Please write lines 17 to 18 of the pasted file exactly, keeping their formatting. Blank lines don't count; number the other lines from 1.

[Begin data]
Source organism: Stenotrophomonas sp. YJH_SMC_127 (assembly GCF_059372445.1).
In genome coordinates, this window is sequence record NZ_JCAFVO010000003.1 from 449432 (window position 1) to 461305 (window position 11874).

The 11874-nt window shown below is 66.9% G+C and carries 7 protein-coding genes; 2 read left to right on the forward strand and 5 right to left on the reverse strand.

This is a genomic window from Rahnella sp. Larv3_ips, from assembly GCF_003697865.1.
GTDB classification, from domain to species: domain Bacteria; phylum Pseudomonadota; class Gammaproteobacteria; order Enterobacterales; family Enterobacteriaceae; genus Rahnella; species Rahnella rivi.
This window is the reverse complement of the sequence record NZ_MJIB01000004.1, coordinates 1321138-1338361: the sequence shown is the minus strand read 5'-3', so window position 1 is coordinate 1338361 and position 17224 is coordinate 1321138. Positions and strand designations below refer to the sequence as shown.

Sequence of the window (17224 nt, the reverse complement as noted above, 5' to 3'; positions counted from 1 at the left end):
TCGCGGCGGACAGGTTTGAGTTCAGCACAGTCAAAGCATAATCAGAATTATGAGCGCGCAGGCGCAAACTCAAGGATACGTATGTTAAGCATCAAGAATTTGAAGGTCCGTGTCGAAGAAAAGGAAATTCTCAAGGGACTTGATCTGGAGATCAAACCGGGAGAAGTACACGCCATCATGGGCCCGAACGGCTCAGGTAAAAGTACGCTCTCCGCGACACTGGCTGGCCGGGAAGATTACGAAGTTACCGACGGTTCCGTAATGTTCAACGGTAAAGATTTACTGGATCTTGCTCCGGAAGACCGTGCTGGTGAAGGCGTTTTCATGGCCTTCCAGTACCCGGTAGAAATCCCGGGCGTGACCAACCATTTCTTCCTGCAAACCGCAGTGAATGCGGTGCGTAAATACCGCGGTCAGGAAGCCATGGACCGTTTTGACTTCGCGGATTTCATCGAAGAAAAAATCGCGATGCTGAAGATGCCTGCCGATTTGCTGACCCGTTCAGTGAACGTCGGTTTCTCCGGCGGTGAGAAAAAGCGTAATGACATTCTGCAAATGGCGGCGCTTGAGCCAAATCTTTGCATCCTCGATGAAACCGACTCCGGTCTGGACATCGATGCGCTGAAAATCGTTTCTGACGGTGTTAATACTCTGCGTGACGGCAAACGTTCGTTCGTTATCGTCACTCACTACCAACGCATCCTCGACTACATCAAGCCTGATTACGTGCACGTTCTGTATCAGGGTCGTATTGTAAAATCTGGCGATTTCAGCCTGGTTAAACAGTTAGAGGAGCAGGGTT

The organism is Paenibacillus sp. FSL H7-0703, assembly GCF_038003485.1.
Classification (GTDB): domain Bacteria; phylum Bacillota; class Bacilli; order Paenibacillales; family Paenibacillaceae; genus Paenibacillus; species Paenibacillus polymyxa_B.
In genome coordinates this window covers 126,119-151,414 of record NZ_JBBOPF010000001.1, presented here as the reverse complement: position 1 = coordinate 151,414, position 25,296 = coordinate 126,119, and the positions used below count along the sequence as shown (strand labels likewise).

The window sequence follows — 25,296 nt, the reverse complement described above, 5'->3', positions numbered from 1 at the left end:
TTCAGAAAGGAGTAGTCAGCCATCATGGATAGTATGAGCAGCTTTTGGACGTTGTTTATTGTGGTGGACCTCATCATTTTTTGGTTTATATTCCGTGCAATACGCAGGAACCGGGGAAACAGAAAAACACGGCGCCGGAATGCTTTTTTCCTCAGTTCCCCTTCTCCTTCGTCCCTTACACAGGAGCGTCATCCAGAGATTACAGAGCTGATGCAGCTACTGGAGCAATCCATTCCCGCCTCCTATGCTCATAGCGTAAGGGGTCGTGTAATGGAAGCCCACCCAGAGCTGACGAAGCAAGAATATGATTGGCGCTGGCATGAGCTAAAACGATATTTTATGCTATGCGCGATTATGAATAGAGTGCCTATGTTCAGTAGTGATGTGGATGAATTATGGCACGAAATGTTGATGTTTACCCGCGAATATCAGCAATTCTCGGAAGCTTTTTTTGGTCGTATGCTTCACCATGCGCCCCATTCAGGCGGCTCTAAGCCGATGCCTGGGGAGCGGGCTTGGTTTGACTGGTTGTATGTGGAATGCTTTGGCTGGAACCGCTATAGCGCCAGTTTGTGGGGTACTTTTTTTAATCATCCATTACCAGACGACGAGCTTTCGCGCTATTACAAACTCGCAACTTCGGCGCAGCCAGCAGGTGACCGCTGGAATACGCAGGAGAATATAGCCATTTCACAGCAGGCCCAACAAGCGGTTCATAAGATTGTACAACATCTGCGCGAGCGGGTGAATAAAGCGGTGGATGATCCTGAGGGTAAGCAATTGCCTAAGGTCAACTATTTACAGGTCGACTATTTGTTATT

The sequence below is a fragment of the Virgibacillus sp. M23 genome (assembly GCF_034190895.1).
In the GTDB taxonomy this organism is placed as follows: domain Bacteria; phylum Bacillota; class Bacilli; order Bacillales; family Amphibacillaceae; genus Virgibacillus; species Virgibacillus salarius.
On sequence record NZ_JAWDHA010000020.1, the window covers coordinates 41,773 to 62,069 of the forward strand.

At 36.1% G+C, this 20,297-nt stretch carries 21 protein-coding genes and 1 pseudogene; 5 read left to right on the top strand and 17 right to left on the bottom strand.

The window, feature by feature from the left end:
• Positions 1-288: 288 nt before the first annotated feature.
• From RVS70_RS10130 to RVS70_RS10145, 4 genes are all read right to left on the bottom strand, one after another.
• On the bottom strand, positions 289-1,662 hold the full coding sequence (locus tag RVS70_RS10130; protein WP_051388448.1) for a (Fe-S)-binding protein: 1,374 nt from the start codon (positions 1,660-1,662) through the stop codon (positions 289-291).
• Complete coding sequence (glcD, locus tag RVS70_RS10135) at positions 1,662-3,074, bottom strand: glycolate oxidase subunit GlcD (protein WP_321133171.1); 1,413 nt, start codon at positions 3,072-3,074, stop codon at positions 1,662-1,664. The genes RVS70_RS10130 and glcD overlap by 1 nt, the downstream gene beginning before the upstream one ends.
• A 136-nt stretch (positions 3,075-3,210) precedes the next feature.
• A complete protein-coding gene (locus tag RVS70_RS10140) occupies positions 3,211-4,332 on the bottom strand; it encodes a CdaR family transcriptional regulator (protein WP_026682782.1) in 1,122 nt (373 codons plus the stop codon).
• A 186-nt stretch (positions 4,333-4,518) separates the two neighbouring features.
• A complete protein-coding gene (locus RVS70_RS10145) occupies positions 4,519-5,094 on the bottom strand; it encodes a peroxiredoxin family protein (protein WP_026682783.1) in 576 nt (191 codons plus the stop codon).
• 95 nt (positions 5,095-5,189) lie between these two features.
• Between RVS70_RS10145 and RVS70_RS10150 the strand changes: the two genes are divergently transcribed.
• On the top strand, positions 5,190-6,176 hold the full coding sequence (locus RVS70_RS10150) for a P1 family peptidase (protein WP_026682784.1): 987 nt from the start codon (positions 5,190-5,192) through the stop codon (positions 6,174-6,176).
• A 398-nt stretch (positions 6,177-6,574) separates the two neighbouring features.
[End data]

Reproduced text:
At 36.1% G+C, this 20,297-nt stretch carries 21 protein-coding genes and 1 pseudogene; 5 read left to right on the top strand and 17 right to left on the bottom strand.

The window, feature by feature from the left end: